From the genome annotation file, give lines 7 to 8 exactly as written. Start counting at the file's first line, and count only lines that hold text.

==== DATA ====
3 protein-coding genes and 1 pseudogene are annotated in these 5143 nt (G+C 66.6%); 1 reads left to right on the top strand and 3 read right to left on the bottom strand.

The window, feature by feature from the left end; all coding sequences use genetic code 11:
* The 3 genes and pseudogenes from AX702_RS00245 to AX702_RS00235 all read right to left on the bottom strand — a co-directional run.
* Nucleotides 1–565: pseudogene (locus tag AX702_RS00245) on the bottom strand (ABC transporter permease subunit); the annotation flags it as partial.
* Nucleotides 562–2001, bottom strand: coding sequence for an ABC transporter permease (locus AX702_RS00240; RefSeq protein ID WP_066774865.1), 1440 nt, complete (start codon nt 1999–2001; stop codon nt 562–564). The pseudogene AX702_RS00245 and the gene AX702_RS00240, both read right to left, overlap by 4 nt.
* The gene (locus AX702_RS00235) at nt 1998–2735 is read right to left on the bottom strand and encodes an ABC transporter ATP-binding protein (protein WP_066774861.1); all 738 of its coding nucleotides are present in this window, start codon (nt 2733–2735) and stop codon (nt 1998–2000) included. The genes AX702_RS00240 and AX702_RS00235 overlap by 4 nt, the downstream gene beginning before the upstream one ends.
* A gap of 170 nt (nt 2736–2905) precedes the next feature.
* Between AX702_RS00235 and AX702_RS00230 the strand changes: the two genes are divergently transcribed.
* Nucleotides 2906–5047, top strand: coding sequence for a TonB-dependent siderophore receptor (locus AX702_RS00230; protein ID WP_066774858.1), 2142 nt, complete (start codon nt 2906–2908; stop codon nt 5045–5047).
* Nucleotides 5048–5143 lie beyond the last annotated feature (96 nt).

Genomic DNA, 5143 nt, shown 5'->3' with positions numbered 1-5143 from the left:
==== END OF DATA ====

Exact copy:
* A gap of 170 nt (nt 2736–2905) precedes the next feature.
* Between AX702_RS00235 and AX702_RS00230 the strand changes: the two genes are divergently transcribed.